From 1913 until his induction into the army in early 1915 Kirchner concentrated his painting on a series of imposing street scenes of cocottes confronting the viewer at the epicentre of the metropolitan crowd. The culmination of numerous sketches and studies of the activity and choreography of the crowd as it moved through the city streets, these paintings were in part an attempt to capture the unique atmosphere and dynamism of Berlin street life and the effects it had on the disposition of the human form. Kirchner wrote of his work at this time that he 'discovered that the feeling that pervades a city presented itself in the qualities of lines of force (Kraftlinen). In the way in which groups of persons configured themselves in the rush, in the trams, how they moved, this is how he (Kirchner) found the means to capture what he had experienced. There are pictures and prints in which a purely linear scaffolding with almost schematic figures nevertheless represents the life of the streets in the most vital way' (E.L. Kirchner, Davoser Tagebuch: Eine Darstellung des Maler und eine Sammlung seiner Schriften, ed. L. Grisbach, Cologne, 1968, p. 86).

At the same time, the provocative and ambiguous subject matter of these paintings, tall exotically clad streetwalkers sexually attracting the attention of bland nondescript bowler-hatted everymen, portrayed the metropolis as an erotic arena in which sex, like everything else, had been commodified and put on display. The towering dominance of these figures over their lesser male counterparts, their feather boas, bright colours and plumed hats all transform these women into modern urban birds of paradise enlivening the city streets with their presence. In this, they are in part the urban counterpart to the female nudes that Kirchner had painted in harmony with Nature on the shores of Fehmarn or by the lakes of Moritzburg. But in accordance with their urban environment, these women of the city also exude an ambiguous attraction and repulsion that echoes both Kirchner and many of his generation's ambiguous love-hate relationship with Berlin. Fascinated by the bright lights of the city and drawn to its famous night-life like moths to a flame, the Expressionists were also overwhelmed by the city's submerging of the individual into an anonymous collective of types.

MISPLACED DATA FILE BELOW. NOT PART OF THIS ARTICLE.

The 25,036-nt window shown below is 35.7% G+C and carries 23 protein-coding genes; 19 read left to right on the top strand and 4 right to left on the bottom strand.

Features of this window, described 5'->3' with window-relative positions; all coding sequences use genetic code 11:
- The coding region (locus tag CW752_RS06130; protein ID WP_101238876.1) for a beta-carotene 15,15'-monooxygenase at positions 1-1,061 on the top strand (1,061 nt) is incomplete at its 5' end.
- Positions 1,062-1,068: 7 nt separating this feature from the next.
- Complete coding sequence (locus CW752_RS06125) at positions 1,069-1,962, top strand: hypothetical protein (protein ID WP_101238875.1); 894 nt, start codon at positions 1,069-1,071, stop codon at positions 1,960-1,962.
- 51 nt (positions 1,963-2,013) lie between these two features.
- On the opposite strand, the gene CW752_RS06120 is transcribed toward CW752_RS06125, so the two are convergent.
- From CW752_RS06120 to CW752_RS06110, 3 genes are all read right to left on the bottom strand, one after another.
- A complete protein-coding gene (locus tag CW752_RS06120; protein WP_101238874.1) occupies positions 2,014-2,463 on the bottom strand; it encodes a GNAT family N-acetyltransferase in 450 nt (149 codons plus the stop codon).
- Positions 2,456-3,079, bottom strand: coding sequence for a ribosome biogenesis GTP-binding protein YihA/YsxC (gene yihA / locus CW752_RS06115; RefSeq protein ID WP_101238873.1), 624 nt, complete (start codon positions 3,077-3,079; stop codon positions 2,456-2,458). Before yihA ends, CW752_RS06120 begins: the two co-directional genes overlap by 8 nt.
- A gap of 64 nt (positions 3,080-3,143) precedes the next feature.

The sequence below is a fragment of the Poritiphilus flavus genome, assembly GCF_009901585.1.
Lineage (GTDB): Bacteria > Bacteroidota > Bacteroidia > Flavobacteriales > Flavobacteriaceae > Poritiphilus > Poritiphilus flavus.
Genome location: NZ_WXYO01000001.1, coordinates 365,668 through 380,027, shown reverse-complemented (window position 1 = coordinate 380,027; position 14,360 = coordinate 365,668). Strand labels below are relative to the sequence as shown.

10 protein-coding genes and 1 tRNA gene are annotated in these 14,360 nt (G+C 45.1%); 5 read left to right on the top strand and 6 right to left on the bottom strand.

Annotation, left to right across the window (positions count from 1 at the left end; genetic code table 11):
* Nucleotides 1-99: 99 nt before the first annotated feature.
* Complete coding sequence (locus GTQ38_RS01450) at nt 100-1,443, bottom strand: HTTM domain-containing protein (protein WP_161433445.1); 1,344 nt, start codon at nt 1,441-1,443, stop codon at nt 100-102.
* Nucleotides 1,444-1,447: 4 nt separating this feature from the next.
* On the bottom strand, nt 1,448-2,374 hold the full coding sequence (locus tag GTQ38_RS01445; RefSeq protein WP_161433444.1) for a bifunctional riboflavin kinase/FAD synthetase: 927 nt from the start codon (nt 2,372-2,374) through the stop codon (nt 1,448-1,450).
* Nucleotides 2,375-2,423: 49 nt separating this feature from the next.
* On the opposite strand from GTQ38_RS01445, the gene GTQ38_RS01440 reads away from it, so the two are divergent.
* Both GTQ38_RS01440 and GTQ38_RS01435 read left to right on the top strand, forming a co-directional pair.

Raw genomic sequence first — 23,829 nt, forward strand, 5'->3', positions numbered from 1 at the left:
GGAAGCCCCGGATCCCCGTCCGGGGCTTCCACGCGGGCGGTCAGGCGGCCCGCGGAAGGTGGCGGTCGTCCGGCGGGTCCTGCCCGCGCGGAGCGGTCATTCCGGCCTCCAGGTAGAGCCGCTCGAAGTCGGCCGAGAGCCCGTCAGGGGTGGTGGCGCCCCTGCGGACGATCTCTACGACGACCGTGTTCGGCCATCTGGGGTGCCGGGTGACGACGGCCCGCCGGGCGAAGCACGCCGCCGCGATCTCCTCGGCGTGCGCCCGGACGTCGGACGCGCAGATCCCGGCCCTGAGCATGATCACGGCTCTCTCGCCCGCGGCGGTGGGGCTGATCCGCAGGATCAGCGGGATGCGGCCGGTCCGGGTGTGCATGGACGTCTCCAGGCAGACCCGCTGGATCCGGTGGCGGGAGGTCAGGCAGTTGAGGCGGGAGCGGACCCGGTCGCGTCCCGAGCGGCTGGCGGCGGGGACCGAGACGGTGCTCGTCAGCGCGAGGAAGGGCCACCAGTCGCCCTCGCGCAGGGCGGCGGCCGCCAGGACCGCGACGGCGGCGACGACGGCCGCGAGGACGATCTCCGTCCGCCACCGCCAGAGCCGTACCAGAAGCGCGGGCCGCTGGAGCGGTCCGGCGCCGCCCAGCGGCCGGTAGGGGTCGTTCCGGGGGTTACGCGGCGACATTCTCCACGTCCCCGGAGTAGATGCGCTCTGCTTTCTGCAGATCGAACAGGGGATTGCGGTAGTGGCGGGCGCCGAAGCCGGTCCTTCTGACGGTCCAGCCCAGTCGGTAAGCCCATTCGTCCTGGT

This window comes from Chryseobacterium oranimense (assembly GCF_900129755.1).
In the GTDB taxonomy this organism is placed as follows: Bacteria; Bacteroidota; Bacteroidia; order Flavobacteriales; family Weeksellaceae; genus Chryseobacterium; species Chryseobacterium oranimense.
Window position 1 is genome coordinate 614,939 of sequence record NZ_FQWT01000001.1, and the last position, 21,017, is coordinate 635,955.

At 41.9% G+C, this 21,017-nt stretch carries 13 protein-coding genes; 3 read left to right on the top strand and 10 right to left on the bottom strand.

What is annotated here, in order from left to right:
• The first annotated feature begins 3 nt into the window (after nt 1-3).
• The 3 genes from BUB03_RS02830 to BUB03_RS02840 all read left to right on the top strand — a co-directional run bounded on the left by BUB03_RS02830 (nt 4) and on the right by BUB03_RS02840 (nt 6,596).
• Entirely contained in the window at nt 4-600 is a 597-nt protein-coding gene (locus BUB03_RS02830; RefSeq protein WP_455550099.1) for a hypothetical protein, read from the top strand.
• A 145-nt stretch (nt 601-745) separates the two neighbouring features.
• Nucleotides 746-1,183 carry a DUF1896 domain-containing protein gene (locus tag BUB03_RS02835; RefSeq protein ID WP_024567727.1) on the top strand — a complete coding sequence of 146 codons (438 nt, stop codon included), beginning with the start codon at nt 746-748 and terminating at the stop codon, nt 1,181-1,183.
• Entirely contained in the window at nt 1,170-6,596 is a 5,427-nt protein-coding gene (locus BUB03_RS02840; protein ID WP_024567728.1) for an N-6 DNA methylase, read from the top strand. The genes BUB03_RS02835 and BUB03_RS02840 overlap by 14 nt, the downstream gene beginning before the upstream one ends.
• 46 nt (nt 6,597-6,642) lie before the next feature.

Part bird of paradise, part gothic femme-fatale, the women of Kirchner's street scenes appear as mantis-like creatures that reflect and embody these dual feelings of attraction and repulsion. The personification of the city's populist image as Die Hüre Babylon, they are also very much the Expressionist face of Berlin. Kirchner, like many of his generation and as his letters from this period attest, had, on his arrival in Berlin been excited by the opportunities offered by the Grosstadt, but he was also soon overcome and oppressed by the hardship and reality of urban life, its artifice, and brutish indifference to him and his creative struggle. Infused with a reverberant nervous energy not seen in painting outside of Edvard Munch's neurotic turn-of-the-century masterpieces, Kirchner's street scenes are the pictorial embodiment of this deeply ambiguous emotion towards the city. It is this essentially psychological response to the frenetic strange and often alienatory nature of life in the metropolis that has led to these works continuing to remain enduringly modern.